There it is. The part about God teaching humble people, revealing himself to them, teaching them his way. Humility. A word I struggle with. Who wants to be humble? With Facebook albums displaying only our most beautiful photos, and instagrams of our most buzz-worthy moments streaming all day every day, we sweat out our lives in a pressure-cooker society obsessed with significance. Who has any regard for humility? Certainly not me. Don't I post and stream and strive just like everybody else? It's true, in a day- to-day setting, I'm consumed with how to get ahead, how to be regarded well, even if just in my own little circles of influence. Instead of thinking of ways that I can make my neighborhood a better place for everyone who lives here, I think mostly of my own house and how I can make it look prettier, the cutest house on the street. Instead of investing time in prayer lifting up all of the teachers at Hill Country, I slave away at Word documents, trying to make my class the most organized and challenging. This is all vanity- devotion to myself and my tiny kingdom. There is nothing noble or beautiful about it. And there is no way that God would guide me and teach me his ways with a heart like that.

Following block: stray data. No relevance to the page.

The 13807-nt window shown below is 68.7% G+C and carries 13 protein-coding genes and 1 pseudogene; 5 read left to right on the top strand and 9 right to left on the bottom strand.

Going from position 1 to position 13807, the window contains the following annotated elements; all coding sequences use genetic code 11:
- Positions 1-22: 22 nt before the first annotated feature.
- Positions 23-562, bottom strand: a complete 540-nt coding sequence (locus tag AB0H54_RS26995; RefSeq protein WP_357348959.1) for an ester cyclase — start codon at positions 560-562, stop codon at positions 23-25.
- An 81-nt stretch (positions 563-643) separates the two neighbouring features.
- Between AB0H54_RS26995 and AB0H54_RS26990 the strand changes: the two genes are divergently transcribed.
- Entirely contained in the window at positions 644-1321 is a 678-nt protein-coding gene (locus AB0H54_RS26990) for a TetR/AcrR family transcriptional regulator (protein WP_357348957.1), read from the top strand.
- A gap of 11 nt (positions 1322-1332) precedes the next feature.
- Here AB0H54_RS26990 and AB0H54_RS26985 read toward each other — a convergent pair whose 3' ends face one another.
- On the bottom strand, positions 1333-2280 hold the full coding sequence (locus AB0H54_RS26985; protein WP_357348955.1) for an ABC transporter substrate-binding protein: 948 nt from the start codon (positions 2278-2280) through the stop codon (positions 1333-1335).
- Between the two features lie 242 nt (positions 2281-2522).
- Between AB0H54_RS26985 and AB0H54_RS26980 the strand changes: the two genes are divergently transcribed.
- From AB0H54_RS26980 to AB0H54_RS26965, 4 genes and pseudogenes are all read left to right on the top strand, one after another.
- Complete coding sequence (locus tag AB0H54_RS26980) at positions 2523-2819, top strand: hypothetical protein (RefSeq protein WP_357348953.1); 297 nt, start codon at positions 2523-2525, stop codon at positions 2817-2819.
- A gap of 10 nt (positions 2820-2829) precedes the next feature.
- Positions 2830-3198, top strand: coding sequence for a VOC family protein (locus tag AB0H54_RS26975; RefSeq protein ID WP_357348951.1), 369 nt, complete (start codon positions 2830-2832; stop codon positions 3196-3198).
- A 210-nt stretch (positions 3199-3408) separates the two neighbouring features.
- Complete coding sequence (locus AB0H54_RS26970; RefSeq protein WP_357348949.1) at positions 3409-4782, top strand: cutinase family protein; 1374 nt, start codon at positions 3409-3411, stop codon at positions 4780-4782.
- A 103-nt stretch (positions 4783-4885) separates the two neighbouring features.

Christian circles are not a guaranteed relief from this type of thinking. Here, even so-called "humility" becomes a competition. I will never forget sitting in such a circle being told by someone, "We are being humble every day, and you are not." Doesn't identifying yourself as humble completely defeat the purpose of humility? I've been in Christian groups before where I've never been more aware of myself, more self-conscious of my short-comings, more terrified of what I'm not doing enough of, or doing too much of, for that matter. Sometimes there is a striving here for "humility"- for giving much, sacrificing much, refraining from much- food, drink, debt, you name it. Christians don't always suffer from pride in the form of how much they have, but in how little they do- their losses are their prizes, their ability to get by with so very little becomes their crown. But virtue becomes vice when it is the focus of our thought. For this I've always greatly admired God- He isn't unaware of these so-called Christian schemes. He's not fooled. He knows the stench of pride, no matter how cleverly we might try to hide it- even when we hide it from ourselves. Haven't I stood on such a pedestal as this, my spiritual pride stinking all the way to heaven? Again, how could God teach me his ways with me thinking that I know so much about Him, seeing as I have done so many Bible studies and read so many books and served in so many ministries?